The insurer reported an 11.7 percentage point worsening of its combined operating ratio

Ageas UK reported a loss after tax of £2.7m over the first three months of 2020, compared to a profit of £12.4m for the same period in 2019.

This decline in performance was driven by an 11.7 percentage point increase in the insurer’s combined operating ratio (COR) to 107.1% as weather related claims hit Ageas hard. Without the impact of weather claims, the insurer’s COR would have stood at a still profitable 98.7%.

The UK was hit by a number of weather events over the first quarter of 2020, with storms Ciara and Dennis resulting in claims totalling £23.5m.

Ageas UK chief executive Andy Watson said he was proud of the way the insurer is responding to claims arising from the storms, particularly in light of the impact the coronavirus pandemic has had on the insurance industry.

“In times like these, our priority is helping our people and our customers to navigate the uncharted territory we find ourselves in as a society,” he said. “But as I reflect on the beginning of the year I have many reasons to be proud. 

“We cannot underestimate the impact that the storms and floods had on our customers. The priority remains to get these customers back in their properties, while operating in very unusual circumstances. 

“Only a month later we find ourselves in a pandemic situation and thanks to a quick response, the majority of our people are able to work from home, continuing to provide a fantastic service to our customers and, importantly, ensuring we recognise and keep key workers mobile.”

The insurer has responded to the Covid-19 crisis with a number of initiatives, including free breakdown cover for its direct customers who work for the NHS, as well as not requiring an extension to cover where a customer is helping their community by volunteering to deliver food or medicines.

Ageas is also waiving administrative fees for customers who make a change directly with the insurer as a result of the lock down, as well as payment deferrals for customers in financial difficulty and with a payment plan arranged by Ageas.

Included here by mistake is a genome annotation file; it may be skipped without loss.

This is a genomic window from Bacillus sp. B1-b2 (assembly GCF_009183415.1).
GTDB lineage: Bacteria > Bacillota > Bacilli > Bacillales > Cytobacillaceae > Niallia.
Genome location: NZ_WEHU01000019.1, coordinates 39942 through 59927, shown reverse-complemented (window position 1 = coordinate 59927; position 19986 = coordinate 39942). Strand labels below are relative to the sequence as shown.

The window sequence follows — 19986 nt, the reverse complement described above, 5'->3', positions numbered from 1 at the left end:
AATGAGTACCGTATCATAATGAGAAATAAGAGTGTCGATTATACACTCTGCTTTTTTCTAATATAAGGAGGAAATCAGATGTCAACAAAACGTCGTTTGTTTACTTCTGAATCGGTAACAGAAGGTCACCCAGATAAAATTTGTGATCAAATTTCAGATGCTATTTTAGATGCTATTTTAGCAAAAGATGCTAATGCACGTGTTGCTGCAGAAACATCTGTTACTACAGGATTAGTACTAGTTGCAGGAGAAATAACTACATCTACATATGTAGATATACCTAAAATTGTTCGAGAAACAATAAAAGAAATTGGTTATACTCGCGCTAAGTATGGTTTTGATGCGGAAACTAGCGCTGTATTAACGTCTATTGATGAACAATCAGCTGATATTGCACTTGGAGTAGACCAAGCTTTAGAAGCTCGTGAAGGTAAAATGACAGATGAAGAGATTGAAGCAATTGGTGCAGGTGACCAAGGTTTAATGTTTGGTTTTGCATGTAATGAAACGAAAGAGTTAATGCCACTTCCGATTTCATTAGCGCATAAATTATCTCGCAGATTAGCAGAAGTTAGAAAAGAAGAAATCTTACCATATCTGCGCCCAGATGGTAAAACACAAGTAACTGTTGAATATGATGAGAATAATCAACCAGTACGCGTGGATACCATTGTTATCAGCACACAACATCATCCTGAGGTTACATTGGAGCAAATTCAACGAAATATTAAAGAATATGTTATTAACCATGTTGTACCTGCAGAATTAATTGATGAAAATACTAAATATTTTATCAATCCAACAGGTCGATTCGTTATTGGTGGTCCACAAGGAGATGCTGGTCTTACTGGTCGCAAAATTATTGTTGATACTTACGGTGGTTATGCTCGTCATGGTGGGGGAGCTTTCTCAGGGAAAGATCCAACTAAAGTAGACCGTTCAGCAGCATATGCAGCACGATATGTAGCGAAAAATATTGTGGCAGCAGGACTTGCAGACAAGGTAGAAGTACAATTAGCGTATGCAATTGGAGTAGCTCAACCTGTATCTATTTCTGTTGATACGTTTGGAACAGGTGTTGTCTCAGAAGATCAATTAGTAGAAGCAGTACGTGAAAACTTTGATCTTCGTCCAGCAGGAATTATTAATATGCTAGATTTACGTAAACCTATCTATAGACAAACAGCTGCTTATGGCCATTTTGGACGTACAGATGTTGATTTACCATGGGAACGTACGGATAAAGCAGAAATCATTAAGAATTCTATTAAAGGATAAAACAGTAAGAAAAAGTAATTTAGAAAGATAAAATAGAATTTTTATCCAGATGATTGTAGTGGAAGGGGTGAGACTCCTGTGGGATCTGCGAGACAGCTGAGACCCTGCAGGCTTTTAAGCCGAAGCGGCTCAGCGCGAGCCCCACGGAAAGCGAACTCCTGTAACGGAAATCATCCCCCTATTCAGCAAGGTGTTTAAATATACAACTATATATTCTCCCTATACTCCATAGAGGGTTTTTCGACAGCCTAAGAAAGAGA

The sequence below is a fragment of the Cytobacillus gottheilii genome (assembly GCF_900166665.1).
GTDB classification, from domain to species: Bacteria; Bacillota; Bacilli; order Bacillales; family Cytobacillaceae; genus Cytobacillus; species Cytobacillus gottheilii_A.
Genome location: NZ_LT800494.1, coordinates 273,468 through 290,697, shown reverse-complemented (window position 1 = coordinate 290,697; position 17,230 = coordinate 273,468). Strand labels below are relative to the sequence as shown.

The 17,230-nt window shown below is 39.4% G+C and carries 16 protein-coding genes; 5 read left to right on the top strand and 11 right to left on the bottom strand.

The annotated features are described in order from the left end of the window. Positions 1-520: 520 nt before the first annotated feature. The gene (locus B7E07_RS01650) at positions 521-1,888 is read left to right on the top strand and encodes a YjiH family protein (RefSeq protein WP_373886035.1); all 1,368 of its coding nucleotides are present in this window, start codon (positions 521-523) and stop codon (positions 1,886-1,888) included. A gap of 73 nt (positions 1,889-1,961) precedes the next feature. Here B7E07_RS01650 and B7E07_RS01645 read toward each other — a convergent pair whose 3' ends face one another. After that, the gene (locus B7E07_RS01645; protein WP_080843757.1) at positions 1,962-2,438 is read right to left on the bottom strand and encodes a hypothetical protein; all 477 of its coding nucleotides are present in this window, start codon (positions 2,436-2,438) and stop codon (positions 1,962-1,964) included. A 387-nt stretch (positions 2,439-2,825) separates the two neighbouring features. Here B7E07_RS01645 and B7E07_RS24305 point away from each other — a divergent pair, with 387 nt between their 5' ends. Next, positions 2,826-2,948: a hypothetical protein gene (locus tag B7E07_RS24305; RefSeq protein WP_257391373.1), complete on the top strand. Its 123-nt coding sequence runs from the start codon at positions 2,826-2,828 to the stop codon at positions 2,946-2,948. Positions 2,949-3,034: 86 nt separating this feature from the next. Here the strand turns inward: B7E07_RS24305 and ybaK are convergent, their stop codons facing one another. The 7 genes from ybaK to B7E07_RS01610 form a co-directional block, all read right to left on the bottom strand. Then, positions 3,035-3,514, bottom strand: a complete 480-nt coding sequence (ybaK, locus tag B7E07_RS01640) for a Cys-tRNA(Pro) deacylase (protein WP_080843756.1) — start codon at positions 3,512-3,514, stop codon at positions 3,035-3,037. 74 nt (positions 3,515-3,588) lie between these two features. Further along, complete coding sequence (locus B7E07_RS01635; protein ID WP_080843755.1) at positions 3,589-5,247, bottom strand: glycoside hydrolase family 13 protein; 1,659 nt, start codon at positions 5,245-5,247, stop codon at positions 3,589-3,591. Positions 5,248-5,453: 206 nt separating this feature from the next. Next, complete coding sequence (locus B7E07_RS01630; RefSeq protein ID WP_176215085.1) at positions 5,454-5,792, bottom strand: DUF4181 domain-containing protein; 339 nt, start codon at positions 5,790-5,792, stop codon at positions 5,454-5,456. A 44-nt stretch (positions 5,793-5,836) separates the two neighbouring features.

Watson said that the lockdown has had a varied impact on the insurer’s product lines, with motor business benefiting from an initial reduction in claims frequency.

“While motor claims frequencies have reduced across the industry, it is still too early to have a clear picture on the overall impact,” he said. “We moved early to reduce our motor pricing to reflect the current situation; we are not applying any inflationary rate increases during this period; and we continue to work with industry bodies and our intermediated distribution channel to ensure we consider all fair options for our customers. 

“As we look ahead, we have a stable business with a strong solvency position giving us the confidence we need to emerge from a resilient position and reflect on how we become even stronger over the next few months.”

 Meanwhile, gross written premiums were broadly flat over the period, with lower motor income partly offset by the household book benefitting from a new broker proposition and with some growth in new commercial lines deals and digital channels.

And Watson also had a parting message to give before he leaves Ageas, with Ant Middle assuming the role of chief executive on 1 June 2020.

“This is my last time reporting Ageas’s results in the UK before I hand over the reins to Ant Middle,” he said. “I want to express my huge appreciation for our people, intermediaries and suppliers in supporting both our customers and business while I have been at Ageas and in particular in what has been a truly unprecedented start to the year.”